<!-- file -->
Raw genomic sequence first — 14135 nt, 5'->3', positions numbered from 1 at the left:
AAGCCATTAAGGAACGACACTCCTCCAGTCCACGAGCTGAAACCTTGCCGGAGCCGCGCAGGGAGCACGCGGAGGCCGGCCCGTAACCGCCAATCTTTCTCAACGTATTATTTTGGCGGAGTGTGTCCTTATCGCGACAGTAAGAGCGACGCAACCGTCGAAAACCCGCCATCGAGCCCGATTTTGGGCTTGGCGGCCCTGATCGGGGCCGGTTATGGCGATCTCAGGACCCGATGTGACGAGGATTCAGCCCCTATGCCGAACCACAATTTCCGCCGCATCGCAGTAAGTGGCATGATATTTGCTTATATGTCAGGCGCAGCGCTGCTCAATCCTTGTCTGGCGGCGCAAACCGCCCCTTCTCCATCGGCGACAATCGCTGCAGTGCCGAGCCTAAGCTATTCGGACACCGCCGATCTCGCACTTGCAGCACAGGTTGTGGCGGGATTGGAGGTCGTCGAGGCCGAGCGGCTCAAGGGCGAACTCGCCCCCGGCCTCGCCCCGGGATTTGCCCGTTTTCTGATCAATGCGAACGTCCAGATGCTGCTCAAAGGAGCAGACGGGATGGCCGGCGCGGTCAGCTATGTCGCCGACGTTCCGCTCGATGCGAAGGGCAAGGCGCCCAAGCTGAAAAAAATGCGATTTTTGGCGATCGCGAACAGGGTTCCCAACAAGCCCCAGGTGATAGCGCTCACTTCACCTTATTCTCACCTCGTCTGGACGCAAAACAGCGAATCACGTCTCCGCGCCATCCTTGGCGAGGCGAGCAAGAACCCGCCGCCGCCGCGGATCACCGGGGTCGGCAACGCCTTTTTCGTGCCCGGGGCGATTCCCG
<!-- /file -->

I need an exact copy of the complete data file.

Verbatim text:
Raw genomic sequence first — 14135 nt, 5'->3', positions numbered from 1 at the left:
AAGCCATTAAGGAACGACACTCCTCCAGTCCACGAGCTGAAACCTTGCCGGAGCCGCGCAGGGAGCACGCGGAGGCCGGCCCGTAACCGCCAATCTTTCTCAACGTATTATTTTGGCGGAGTGTGTCCTTATCGCGACAGTAAGAGCGACGCAACCGTCGAAAACCCGCCATCGAGCCCGATTTTGGGCTTGGCGGCCCTGATCGGGGCCGGTTATGGCGATCTCAGGACCCGATGTGACGAGGATTCAGCCCCTATGCCGAACCACAATTTCCGCCGCATCGCAGTAAGTGGCATGATATTTGCTTATATGTCAGGCGCAGCGCTGCTCAATCCTTGTCTGGCGGCGCAAACCGCCCCTTCTCCATCGGCGACAATCGCTGCAGTGCCGAGCCTAAGCTATTCGGACACCGCCGATCTCGCACTTGCAGCACAGGTTGTGGCGGGATTGGAGGTCGTCGAGGCCGAGCGGCTCAAGGGCGAACTCGCCCCCGGCCTCGCCCCGGGATTTGCCCGTTTTCTGATCAATGCGAACGTCCAGATGCTGCTCAAAGGAGCAGACGGGATGGCCGGCGCGGTCAGCTATGTCGCCGACGTTCCGCTCGATGCGAAGGGCAAGGCGCCCAAGCTGAAAAAAATGCGATTTTTGGCGATCGCGAACAGGGTTCCCAACAAGCCCCAGGTGATAGCGCTCACTTCACCTTATTCTCACCTCGTCTGGACGCAAAACAGCGAATCACGTCTCCGCGCCATCCTTGGCGAGGCGAGCAAGAACCCGCCGCCGCCGCGGATCACCGGGGTCGGCAACGCCTTTTTCGTGCCCGGGGCGATTCCCG